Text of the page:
The outcomes of these  interviews indicated which sustainability assessment methods were examined, as well as which relevant characteristics to investigate. The interviews addressed barriers to creativity and innovation in relation to addressing dimensions of sustainability.
Defining urban design
Two themes emerge from these ideas and from within the urban design literature, both of which were supported by the interviews. Firstly, urban design is an art, ‘The ‘design’ part of urban design suggests a link with the arts and humanities (Biddulph, 2012), especially the notions of creativity and innovation, which stem from synthesis and imagination.’ All the interviewees acknowledged the limitations that working in urban design place upon designers. It was by interviewee suggested that compliance is perceived to be more important in the current linear UK planning system, causing innovation to be stifled.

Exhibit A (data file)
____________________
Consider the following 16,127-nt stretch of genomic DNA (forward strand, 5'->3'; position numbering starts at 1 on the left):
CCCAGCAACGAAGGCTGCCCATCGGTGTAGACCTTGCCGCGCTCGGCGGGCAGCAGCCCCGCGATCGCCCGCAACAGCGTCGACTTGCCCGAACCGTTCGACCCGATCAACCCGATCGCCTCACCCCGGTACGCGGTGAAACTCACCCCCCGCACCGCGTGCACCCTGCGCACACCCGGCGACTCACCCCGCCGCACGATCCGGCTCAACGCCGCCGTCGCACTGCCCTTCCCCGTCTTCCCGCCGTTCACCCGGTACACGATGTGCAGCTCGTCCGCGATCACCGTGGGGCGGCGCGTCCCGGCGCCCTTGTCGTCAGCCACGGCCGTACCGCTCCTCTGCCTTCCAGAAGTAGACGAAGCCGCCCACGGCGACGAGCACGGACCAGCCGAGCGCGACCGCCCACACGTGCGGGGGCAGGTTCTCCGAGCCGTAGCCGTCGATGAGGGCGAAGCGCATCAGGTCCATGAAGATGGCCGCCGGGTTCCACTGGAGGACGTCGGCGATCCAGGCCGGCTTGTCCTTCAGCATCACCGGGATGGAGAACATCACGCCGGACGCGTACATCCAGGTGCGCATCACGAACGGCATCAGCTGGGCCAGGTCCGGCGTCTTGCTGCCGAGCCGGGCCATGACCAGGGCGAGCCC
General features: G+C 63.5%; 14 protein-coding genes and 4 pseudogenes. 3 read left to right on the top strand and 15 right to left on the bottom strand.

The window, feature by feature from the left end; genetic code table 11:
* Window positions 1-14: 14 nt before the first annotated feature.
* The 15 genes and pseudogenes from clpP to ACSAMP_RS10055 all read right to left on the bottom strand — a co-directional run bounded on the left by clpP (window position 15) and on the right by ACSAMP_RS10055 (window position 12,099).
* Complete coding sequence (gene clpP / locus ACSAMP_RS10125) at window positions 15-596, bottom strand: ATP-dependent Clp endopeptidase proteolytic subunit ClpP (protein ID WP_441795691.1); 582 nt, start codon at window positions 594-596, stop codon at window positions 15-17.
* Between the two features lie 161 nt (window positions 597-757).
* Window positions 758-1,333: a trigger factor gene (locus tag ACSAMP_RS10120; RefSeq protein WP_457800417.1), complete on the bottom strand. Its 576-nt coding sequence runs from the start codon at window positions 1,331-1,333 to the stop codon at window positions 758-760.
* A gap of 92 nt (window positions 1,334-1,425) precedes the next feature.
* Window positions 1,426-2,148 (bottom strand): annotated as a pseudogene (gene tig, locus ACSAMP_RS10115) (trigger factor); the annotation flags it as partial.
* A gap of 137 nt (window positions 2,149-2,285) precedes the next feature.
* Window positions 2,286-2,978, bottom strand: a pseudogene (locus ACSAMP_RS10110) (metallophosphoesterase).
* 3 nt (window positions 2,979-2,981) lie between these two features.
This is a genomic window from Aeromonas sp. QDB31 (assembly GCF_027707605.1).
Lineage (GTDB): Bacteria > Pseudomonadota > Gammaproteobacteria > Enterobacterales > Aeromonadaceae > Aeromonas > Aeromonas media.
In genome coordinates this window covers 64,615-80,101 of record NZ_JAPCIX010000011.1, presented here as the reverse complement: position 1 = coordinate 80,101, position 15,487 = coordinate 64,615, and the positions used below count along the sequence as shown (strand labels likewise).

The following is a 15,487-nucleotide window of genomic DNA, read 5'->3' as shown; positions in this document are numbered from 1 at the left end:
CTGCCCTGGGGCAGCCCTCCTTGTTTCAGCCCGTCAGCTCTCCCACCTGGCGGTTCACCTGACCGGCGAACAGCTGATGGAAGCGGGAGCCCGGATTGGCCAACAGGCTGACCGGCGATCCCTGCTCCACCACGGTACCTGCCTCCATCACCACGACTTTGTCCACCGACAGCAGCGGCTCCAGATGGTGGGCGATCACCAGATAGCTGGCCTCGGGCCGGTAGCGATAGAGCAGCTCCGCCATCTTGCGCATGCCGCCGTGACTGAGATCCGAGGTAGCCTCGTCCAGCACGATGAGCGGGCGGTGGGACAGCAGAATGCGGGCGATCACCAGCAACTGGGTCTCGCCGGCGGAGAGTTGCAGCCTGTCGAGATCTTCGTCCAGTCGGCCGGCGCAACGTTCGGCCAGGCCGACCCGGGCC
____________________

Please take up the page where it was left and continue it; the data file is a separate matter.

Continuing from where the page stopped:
The second theme is that urban design is a process, ‘Process is the framework, rules and guidelines that allow for the ‘orchestration of the city’s physical parts’ (Frey, 1999, p. 16).’  All the interviewees acknowledged that following an urban design process ensures more desirable outcomes which should result in a more transparency in the  decision process.  This should also allow creativity to be part of the process and acknowledges the political context under which decisions are made (Biddulph, 2012). The challenge is to undertake a process that allows creativity and innovation.

Characteristics that promote creativity and innovation

The paper discusses urban design and sustainability assessment methods plus characteristics that promote creativity and innovation. Eight key characteristics that promote creativity and innovation in urban design were identified: